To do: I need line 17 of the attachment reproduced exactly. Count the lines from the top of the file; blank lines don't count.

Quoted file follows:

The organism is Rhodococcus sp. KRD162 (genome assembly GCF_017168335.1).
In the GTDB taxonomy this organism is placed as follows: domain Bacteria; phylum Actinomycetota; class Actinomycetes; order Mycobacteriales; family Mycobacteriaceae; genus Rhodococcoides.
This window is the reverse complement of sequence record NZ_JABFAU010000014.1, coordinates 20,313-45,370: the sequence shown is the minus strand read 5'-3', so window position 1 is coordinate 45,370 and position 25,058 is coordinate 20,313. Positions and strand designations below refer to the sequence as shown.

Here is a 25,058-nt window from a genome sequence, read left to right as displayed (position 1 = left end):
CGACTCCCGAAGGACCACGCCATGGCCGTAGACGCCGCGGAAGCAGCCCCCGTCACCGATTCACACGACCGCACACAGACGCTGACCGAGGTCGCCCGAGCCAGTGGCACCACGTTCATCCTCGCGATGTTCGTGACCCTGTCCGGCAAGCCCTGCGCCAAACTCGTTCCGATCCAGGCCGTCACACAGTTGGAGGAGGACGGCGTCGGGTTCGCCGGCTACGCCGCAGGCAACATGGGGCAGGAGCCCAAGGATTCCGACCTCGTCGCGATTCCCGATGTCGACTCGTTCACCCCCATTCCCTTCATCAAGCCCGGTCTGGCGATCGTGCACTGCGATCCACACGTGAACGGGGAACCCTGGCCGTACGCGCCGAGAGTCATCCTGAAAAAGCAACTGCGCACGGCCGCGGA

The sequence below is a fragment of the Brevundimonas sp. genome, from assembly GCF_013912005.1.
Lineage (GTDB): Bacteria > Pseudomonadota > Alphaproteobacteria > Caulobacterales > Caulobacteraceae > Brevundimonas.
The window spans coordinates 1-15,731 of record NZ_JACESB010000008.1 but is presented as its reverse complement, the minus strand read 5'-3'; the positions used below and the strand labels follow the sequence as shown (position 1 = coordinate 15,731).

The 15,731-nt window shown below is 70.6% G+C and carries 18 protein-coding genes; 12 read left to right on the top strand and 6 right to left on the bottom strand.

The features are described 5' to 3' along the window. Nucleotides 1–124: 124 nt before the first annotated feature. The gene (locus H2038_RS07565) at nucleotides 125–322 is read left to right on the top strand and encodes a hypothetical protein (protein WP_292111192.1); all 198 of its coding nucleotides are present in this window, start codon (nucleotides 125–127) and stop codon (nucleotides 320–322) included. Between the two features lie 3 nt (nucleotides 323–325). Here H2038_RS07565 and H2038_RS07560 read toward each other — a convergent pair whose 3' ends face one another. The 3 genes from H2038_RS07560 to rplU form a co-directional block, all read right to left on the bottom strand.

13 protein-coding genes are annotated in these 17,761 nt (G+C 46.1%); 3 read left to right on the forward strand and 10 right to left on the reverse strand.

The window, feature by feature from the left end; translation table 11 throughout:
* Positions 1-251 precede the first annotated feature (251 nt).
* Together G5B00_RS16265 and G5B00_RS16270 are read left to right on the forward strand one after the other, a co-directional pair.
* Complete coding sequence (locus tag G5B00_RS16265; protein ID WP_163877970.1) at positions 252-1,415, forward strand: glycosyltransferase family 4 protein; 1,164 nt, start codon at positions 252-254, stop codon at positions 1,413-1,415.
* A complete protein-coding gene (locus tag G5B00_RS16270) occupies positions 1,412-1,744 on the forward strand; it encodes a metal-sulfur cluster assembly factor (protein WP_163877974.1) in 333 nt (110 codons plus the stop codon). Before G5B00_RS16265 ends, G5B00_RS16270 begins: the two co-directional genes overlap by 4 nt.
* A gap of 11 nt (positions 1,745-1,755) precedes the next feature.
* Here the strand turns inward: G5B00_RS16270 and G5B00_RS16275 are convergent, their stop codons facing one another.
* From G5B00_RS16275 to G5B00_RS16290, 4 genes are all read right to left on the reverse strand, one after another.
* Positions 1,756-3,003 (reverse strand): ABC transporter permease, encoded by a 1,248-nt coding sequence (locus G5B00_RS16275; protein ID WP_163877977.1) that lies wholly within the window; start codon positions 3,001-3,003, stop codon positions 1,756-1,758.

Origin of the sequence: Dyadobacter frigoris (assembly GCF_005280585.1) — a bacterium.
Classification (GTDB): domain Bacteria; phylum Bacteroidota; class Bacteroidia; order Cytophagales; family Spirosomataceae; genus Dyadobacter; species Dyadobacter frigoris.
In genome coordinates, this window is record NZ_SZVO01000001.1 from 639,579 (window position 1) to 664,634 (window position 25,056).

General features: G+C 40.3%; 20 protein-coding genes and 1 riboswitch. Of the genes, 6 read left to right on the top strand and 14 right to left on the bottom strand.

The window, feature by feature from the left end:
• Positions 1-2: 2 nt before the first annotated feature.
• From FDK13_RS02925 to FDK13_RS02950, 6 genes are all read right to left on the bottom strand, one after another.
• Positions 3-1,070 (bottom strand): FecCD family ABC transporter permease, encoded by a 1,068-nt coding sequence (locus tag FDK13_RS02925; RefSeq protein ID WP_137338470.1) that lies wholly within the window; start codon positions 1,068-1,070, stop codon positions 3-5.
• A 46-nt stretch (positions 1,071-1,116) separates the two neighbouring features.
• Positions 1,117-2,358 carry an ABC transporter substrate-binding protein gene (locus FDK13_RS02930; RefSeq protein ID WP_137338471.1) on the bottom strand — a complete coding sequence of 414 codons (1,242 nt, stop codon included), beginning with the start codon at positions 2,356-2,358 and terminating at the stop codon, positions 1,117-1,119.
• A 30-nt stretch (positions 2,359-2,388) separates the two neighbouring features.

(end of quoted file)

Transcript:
* A gap of 11 nt (positions 1,745-1,755) precedes the next feature.